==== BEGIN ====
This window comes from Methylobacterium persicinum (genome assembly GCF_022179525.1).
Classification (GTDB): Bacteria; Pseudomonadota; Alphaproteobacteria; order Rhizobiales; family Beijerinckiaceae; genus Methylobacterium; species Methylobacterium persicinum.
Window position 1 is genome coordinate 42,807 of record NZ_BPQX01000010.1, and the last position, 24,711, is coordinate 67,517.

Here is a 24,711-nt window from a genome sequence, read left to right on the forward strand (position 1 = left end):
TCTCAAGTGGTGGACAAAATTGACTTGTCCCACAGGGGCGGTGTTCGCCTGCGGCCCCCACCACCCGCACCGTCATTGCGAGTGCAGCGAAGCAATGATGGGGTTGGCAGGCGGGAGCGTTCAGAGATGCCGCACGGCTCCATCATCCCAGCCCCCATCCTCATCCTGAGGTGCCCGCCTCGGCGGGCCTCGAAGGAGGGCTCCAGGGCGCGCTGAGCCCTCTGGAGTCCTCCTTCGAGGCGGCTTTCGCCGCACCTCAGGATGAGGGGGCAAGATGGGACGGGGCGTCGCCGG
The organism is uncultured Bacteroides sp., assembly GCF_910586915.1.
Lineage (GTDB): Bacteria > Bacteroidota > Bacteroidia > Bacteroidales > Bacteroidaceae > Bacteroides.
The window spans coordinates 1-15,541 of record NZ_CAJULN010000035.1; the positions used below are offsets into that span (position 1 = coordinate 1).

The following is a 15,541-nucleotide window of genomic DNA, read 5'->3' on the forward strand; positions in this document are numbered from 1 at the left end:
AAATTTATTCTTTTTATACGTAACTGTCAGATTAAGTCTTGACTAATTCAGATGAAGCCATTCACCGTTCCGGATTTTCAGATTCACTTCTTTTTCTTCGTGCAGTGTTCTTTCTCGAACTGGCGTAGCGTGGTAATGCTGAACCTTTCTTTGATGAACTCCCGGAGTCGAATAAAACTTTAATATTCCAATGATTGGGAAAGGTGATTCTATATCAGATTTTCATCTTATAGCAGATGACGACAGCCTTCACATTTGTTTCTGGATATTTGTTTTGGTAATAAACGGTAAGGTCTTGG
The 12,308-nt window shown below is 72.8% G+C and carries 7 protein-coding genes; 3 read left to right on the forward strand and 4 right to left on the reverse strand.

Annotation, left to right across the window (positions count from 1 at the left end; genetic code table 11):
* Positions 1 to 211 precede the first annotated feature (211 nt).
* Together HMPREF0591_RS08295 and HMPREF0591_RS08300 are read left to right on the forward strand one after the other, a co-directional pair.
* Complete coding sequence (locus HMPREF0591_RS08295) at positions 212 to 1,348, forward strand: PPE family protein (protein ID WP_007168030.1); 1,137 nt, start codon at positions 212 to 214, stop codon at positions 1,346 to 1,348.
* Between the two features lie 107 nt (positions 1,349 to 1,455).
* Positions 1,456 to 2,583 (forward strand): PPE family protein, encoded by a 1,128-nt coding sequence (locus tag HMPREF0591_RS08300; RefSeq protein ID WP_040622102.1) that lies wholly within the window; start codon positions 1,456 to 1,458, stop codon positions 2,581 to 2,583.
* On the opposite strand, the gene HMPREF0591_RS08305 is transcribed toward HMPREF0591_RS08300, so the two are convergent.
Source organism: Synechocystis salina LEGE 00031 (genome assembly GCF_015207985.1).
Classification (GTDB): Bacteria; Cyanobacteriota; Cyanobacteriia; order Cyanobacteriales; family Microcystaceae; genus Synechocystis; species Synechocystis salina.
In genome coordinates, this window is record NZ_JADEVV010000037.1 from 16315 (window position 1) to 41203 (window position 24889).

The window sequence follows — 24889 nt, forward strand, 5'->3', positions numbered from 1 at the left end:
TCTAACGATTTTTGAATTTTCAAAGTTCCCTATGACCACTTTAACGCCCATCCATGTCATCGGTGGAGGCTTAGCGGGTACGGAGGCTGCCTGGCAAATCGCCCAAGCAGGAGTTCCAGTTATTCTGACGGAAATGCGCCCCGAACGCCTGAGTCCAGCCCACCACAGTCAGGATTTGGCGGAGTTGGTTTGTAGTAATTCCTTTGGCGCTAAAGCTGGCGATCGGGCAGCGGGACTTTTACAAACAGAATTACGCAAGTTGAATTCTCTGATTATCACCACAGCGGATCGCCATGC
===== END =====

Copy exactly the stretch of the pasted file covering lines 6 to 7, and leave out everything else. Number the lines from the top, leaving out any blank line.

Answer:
The organism is uncultured Bacteroides sp., assembly GCF_910586915.1.
Lineage (GTDB): Bacteria > Bacteroidota > Bacteroidia > Bacteroidales > Bacteroidaceae > Bacteroides.